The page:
Violence: A Normal Day in America

06/19/2015 04:45 pm ET | Updated Jun 19, 2016

It was a normal day in Charleston. It was a normal day in Florida, in Baltimore, in Staten Island, and in Ferguson. That's precisely what makes the racial violence that takes place in this country so horrifying -- it happens on a normal day. Violence happens when black girls go to pool parties or when black boys are walking home from school. This violence is happening everyday. However, the greater American public refuses to acknowledge that racism is rooted in these violent acts.

This week, Emmanuel African Methodist Episcopal Church, a historically black church, lost nine people to the hands of Dylann Roof, a white man. White people across the country are appalled. How could a shooting take place inside a church? However, the focus has largely formed around the physical location of the shooting rather than the people who lost their lives. In fact, people are focusing on just about anything else: the mentality of the shooter and the problems with current gun laws.

Though both mental health and gun regulation are immensely important topics, we are using these issues to ignore the blatant racism of this crime. Recognizing racially motivated violence would admit to white hate and to white violence. It would acknowledge white crime in a society where evil vs. good has been made black and white. It is much more comfortable for white America, for me, to ignore the intersections of race and violence that continuously take place in our own backyard.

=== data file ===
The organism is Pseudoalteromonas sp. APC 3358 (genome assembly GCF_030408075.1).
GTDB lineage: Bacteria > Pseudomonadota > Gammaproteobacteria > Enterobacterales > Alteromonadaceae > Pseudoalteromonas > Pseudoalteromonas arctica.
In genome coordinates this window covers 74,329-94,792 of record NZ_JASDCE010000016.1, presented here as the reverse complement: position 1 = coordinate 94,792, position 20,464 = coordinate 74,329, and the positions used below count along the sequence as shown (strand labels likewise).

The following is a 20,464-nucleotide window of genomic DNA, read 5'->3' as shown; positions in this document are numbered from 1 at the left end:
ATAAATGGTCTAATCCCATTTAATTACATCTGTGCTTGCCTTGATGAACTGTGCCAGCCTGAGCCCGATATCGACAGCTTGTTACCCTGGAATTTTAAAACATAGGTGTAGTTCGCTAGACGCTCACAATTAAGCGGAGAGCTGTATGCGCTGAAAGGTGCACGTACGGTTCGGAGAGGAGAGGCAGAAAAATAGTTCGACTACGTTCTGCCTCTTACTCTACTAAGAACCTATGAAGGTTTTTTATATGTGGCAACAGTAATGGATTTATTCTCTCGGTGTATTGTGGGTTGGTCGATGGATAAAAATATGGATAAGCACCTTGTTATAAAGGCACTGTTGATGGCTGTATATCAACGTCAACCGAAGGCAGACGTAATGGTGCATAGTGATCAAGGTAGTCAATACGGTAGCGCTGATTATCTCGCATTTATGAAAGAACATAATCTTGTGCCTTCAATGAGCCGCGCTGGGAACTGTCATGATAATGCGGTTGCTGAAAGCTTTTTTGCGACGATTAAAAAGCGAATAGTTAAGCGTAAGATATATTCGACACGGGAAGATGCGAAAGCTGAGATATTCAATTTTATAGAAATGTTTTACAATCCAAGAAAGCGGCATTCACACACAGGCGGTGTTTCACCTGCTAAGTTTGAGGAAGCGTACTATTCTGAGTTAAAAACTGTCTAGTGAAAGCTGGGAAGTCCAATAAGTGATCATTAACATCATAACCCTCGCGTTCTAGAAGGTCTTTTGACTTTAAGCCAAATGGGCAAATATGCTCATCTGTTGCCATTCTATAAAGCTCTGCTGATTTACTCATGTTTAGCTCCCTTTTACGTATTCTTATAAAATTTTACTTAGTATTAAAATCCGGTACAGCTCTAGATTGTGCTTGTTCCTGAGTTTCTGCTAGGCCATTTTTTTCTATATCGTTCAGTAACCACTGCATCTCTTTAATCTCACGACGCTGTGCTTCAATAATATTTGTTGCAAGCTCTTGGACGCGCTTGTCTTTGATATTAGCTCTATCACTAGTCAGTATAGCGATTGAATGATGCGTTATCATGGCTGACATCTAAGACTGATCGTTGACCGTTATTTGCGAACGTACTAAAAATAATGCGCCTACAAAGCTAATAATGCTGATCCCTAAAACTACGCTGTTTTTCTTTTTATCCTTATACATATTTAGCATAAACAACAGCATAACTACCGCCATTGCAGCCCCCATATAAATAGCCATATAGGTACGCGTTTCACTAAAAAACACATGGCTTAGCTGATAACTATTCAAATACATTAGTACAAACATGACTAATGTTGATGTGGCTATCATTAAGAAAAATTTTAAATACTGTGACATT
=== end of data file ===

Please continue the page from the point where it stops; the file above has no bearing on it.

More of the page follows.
When we ignore these intersections, we ignore the narratives of our black neighbors, coworkers, and friends. When we view their stories as isolated, rather than connected, we make them invisible and deny them of their humanity. To invalidate the lived experiences of black people is to continue to dehumanize a group that has been marginalized for so long in this country.

White privilege is being able to discount a terrifying narrative that is a reality for so many black people. This privilege allows me to turn off the TV when stories of racial violence come on. It means my parent's never had to train me to act a certain way when dealing with the police. It means I don't have to check how close my house is located to the nearest hate group. It means my skin is the norm and I don't have to think about much, unless I choose to.

Choose to. The only way we can see change is by listening to and believing in the narratives of people of color. So, engage with your community. Start asking questions. Actively search for the answers. It will not be a comfortable process because it is never an easy task to question your world. We can redefine what a normal day looks like in this country.